corollary

Wednesday, 9 January 2002

Under western eyes

Listening to:

Schoenberg, Verklärte Nacht.

Just read:

Joseph Conrad, Under western eyes.

This impressive novel is set in Russia and Switzerland, and tells the story of a young Russian student, Razumov, who is caught up in revolutionary politics in the early years of the 20th century (i.e., before the actual Russian Revolution). He ends up having to leave Russia after a high-ranking government official is assassinated, and goes to Geneva. There he mixes with an emigré community of revolutionaries, who have quite the wrong impression of his true nature.

There’s not a lot of “action” in this novel; much of what happens is simply dialogue and characters meeting other characters. Nonetheless, I found it decidedly compelling. The characters are well-drawn, and the situations they find themselves in are full of tension and interest.

I read quite a few books over the holiday break, and I’m now quite busy with work, so my next few entries will be short, and mainly concerned with my book review back-log.

Happy New Year.

Tuesday, 22 January 2002

Granta 69

Listening to:

Bach, flute sonata in B minor, BWV 1030.

Just read:

Granta 69: the assassin (contents page).

The assassin of the title is Demeitrios Tsafendas, who killed the South African prime minister Hendrik Verwoerd in 1966. The piece is by Henk van Woerden, and is a miniature biography of Tsafendas. Tsafendas was diagnosed as schizophrenic, and manic-depressive as well, and it’s pretty clear that his crime wasn’t motivated by any particularly deep political consciousness. He died in a South African mental hospital. His life involved an eye-opening amount of travelling: he was born in Mozambique, spent early childhood in Egypt, was a seaman on American transport ships during WW2, and also spent time in Portugal, Germany, Greece and the Middle East. He also lived in South Africa, of course. The main motivation for all this roaming seemed to be a desire to find a country that would accept him and which he could also be at home in.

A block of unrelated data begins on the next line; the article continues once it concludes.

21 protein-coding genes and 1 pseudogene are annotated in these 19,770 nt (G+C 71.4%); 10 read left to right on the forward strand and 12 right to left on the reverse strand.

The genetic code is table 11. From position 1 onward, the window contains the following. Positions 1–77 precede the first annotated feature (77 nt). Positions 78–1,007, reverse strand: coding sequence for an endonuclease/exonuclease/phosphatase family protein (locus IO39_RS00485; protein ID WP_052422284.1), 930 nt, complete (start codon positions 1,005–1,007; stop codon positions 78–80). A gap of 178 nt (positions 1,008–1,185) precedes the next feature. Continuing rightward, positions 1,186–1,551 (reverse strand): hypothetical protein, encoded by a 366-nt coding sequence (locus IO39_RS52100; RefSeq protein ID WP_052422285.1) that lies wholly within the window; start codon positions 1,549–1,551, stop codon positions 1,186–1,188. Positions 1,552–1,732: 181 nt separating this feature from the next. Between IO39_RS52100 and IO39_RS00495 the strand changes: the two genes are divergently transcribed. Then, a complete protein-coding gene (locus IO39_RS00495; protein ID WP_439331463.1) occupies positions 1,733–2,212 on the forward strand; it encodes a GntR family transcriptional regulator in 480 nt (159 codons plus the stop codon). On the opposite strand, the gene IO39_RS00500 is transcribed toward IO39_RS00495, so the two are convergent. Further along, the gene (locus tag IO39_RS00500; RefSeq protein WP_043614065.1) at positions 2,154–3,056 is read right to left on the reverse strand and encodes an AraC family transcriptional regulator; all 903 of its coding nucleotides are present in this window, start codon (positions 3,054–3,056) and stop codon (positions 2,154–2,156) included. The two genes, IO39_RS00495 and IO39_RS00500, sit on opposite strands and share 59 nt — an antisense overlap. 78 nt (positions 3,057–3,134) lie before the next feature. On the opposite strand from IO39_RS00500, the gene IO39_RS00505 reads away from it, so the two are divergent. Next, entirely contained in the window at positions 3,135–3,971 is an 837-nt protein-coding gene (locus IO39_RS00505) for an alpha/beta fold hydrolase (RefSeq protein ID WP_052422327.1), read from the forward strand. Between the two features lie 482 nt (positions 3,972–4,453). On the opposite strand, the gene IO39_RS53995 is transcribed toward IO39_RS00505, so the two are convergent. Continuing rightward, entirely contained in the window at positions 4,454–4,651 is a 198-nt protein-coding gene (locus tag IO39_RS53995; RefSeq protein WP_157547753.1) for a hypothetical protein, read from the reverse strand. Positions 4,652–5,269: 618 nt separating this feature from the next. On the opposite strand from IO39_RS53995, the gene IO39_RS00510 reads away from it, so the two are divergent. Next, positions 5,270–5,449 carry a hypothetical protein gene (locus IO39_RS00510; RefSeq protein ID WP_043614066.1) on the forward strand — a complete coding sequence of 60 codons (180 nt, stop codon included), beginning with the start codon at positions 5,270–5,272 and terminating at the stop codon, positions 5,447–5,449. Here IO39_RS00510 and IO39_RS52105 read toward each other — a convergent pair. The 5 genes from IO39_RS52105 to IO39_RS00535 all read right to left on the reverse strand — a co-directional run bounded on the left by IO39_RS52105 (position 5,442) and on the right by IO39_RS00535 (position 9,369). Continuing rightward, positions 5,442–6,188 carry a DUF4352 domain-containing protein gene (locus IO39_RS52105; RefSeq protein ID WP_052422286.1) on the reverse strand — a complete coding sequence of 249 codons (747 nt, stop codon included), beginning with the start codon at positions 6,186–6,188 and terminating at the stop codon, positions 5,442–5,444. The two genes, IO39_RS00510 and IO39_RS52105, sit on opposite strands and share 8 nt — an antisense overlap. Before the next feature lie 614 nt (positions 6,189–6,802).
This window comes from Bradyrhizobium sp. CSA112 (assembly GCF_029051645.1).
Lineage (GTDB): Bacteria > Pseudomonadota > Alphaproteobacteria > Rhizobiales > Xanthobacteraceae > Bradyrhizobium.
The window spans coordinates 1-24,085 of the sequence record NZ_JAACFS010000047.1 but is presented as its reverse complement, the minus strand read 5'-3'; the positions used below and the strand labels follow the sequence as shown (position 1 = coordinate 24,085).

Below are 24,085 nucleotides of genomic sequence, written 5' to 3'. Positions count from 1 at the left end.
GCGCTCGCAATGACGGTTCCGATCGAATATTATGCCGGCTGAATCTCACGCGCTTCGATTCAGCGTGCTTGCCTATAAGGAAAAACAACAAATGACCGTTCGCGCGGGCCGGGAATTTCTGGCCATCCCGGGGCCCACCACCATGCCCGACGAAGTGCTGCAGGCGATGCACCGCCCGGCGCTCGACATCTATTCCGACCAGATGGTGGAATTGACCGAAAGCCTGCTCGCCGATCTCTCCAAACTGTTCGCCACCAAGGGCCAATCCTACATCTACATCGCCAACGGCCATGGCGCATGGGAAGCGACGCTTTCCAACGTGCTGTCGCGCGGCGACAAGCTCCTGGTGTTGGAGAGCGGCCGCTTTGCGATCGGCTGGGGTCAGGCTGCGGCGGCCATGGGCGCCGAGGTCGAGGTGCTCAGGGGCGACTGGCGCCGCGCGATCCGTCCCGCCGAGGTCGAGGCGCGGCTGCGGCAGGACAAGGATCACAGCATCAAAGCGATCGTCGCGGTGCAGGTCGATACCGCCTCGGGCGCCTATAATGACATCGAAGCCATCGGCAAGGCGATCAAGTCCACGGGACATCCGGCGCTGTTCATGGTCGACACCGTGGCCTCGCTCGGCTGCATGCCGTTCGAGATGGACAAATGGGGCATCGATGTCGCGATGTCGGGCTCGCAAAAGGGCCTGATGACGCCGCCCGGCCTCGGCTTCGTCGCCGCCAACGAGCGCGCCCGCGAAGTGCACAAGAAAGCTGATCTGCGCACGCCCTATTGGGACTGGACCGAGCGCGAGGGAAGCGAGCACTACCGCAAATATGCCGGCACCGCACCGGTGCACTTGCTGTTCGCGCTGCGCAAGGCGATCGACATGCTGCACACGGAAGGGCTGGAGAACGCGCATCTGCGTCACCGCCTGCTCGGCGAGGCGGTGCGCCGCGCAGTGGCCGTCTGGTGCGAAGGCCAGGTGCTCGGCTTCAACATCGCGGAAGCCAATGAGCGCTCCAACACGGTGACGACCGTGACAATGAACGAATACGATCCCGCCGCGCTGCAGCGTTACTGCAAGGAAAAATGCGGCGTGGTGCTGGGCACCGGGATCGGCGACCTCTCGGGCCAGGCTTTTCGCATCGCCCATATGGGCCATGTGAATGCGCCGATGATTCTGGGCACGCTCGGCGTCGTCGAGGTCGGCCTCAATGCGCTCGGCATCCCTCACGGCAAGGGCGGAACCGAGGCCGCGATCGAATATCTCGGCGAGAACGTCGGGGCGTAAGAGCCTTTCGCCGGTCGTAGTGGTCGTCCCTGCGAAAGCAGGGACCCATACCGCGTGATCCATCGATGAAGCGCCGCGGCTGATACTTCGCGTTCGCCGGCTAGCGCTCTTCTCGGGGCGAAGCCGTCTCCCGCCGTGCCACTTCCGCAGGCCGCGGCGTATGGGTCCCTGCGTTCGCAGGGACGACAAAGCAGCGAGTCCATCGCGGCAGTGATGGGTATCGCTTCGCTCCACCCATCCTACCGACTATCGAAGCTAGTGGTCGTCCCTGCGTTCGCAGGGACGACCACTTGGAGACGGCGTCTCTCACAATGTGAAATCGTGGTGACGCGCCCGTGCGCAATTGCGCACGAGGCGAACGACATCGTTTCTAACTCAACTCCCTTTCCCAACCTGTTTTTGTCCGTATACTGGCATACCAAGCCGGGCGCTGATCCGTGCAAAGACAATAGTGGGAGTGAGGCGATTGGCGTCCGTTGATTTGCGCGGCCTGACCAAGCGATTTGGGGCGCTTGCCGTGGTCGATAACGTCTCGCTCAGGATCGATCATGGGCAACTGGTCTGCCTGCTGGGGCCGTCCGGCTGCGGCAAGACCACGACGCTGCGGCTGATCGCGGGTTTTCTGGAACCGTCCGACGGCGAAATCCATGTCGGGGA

There are other good things in this issue too. I particularly liked the short story by Hanif Kureishi, and the article by Diana Athill about being editor to V. S. Naipaul. The photo essay has Romanian AIDS orphans as its subject.

I was away last week at the POPL computer science conference. I definitely liked what I saw of Portland. The famous Powells book-store was very impressive.

Friday, 25 January 2002

Entry #247

Listening to:
Bach, Well-tempered clavier, book I.
Just read:
Kazuo Ishiguro, An artist of the floating world. This is a great novel, written in a wonderful style. It bears definite resemblences to Ishiguro's The remains of the day (which was made into a film). Both novels tell the story of a man reminiscing on a period of his life about which he is becoming unsure. In both novels, the earlier period is the 1930s, and in both, the men have to reassess the way they behaved then in the light of the changed post-war world.

Ishiguro writes beautifully. The course of the novel is an extended narration of events by the artist of the title, Masuji Ono. His voice is distinctive, being very measured and precise. The beauty of the book is that through this slow, careful narration of events, one that is superficially dry and emotionless, you can pick up the self-justifications that Ono is telling himself. You can perceive his growing realisation that his behaviour was probably suspect, and that his past is also liable to prejudice his family's future. Highly recommended.